The doctors are all too often conspirators. I heard of yet another graphic example today. A man I didn't know called me out of the blue with a question. "I had a heart scan and I had a 'score' that I was told meant a moderate quantity of plaque in my arteries, a score of 157. My doctor said to ignore it. But I got another scan a year later and my score was 178. So I told this to my doctor and he said, 'Let's get you into the hospital. We'll set up a catheterization and then you'll get bypassed.' Of course, I was completely thrown off balance by this. Here I was thinking that the heart scan was showing that my prevention program needed improvement. But my doctor was talking about bypass surgery. Can you help? Does this sound right?"

No, this is absolutely not right. It's another tragedy like the many I hear about every day. Heart scans are, in fact, wonderfully helpful tools for prevention. This man was right: he felt great and the heart scan simply uncovered hidden plaque that should have triggered a conversation on how to prevent it from getting worse. But the doctor took it as a license to hustle the patient into the hospital. Ka-ching!

This sort of blatant money-generating behavior is far from rare. Don't become another victim of the cardiovascular money-making machine. Be alert, be skeptical, and question why. Of course, there are plenty of times when major heart procedures are necessary. But always insist on knowing the rationale behind such decisions, whether it's you or a loved one.
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"Please don't tell my doctor I had a heart scan!"

"Please don't tell my doctor I had a heart scan!"

I overheard this recent conversation between a CT technologist and a 53-year old woman (who I'll call Joan) who just had a scan at a heart scan center:


CT Tech: It appears to me that you have a moderate quantity of coronary plaque. But you should know that this is a lot of plaque for a woman in your age group. A cardiologist will review your scan after it's been put through a software program that allows us to score your images.

Joan: (Sighing) I guess now I know. I've always suspected that I would have some plaque because of my mother. I just don't want to go through what she had to.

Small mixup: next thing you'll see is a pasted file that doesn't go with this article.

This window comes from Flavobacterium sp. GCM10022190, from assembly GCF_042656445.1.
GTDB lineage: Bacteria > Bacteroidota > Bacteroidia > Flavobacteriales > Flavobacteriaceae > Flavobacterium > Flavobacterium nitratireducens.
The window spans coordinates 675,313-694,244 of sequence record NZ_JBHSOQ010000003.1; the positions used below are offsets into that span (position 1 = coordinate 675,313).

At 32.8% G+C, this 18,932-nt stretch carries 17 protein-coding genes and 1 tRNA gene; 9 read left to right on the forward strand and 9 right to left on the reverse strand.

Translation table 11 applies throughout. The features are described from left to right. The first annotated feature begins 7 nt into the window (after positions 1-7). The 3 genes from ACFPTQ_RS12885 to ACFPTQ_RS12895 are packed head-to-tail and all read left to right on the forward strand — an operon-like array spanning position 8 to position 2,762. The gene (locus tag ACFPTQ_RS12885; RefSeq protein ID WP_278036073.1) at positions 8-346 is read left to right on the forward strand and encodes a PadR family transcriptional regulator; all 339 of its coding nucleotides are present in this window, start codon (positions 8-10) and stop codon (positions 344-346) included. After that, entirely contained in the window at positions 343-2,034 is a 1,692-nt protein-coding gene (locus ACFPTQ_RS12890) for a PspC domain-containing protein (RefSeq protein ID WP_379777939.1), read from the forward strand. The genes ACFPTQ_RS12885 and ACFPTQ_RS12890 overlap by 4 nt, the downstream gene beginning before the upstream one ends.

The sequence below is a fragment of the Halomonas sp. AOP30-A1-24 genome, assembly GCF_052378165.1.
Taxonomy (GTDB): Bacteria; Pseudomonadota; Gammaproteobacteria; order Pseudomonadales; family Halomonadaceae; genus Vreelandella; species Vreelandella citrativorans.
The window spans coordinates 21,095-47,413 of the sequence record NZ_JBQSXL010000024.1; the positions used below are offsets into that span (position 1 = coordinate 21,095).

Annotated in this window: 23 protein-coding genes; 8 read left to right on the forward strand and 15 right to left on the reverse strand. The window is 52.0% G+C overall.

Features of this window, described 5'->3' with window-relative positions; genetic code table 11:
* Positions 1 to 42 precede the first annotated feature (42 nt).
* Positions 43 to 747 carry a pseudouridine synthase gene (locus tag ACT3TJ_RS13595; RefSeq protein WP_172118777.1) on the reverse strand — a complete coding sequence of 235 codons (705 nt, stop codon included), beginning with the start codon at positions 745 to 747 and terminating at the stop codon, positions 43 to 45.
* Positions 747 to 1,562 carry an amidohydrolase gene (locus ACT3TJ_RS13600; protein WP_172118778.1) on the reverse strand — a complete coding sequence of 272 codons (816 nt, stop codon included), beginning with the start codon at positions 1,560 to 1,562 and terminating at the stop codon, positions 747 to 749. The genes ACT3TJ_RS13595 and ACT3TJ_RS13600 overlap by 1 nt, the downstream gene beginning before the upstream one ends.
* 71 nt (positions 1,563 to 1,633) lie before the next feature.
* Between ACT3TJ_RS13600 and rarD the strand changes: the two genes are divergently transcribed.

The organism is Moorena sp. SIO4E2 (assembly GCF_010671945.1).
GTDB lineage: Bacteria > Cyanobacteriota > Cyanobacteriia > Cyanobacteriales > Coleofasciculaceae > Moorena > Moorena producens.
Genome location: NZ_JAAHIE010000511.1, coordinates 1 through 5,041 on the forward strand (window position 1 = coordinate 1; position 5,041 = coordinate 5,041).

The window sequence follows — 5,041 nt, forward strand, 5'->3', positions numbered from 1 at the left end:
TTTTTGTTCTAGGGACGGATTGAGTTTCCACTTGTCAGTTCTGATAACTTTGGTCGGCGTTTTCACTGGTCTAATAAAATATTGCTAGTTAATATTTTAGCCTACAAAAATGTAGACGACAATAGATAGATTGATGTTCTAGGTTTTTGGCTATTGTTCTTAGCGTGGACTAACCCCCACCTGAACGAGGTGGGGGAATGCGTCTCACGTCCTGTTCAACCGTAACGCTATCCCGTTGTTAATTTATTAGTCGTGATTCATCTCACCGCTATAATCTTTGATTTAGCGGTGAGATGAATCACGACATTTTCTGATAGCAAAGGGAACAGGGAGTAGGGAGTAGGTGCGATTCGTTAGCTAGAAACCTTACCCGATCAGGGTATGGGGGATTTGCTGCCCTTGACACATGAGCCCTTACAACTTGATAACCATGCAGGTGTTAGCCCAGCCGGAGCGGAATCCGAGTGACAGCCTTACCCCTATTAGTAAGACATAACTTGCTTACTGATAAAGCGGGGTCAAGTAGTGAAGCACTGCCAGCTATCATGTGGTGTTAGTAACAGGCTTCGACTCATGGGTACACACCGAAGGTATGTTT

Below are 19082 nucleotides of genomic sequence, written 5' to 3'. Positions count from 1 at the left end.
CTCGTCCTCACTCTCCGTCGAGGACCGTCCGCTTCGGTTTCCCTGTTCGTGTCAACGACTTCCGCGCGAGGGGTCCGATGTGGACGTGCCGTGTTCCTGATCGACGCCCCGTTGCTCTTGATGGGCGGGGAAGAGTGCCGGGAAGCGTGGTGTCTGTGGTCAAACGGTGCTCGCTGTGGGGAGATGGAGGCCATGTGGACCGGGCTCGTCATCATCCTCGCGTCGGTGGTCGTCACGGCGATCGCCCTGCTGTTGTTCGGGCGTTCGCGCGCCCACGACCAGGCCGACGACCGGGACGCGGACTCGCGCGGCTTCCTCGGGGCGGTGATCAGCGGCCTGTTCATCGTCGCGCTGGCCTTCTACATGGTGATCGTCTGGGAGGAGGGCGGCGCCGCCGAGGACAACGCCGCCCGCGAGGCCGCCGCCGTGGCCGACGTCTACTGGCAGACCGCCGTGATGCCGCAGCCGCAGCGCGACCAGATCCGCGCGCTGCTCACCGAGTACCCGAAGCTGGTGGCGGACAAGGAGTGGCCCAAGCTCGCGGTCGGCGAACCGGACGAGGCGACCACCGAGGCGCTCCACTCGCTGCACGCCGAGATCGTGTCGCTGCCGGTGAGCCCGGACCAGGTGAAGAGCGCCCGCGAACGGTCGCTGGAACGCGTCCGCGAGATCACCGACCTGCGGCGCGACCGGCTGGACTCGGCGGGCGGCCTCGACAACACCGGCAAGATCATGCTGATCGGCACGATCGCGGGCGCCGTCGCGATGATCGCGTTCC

CT Tech: Then it's really important that you discuss these results with your doctor. If you wrote your doctor's name on the information sheet, we'll send him the results.

Joan: Oh, no! Don't send my doctor the results! I already asked him if I should get a scan and he said there was no reason to. He said he already knew that my cholesterol was kind of high and that was everything he needed to know. He actually got kind of irritated when I asked. So I think it's best that he doesn't get involved.


This is a conversation that I've overheard many times. (I'm not intentionally an eavesdropper; the physician reading station at the scan center where I interpret scans--Milwaukee Heart Scan--is situated so that I easily overhear conversations between the technologists and patients as they review images immediately after undergoing a scan.)

If Joan feels uncomfortable discussing her heart scan results with her doctor, where can she turn? Get another opinion? Rely on family and friends? Keep it a secret? Read up about heart disease on the internet? Ignore her heart scan?

I've seen people do all of these things. Ideally, people like Joan would simply tell their doctor about their scan and review the results. He/she would then 1) Discuss the implications of the scan, 2) Identify all concealed causes of plaque, and then 3) Help construct an effective program to gain control of plaque to halt or reverse its growth. Well, in my experience, fat chance. 98% of the time it won't happen.

I think it will happen in 10-20 years as public dissatisfaction with the limited answers provided through conventional routes grows and compels physicians to sit up and take notice that people are dying around them every day because of ignorance, misinformation, and greed.

But in 2006, if you're in a situation like Joan--your doctor is giving you lame answers to your questions or dismissing your concerns as neurotic--then PLEASE, PLEASE, PLEASE take advantage of the universe of tools in the Track Your Plaque program.

People tell me sometimes that our program is not that easy--it requires reading, thinking, follow-through, and often asking (persuading?) your doctor that some extra steps (like blood work) need to be performed. The alternative? Take Lipitor and keep your mouth shut? Just accept your fate, grin and bear it, hoping luck will hold out? To me, there's no rational choice here.

Comments (1) -

  • Anonymous

    5/15/2006 8:07:00 AM |

    I feel better then I have in Years.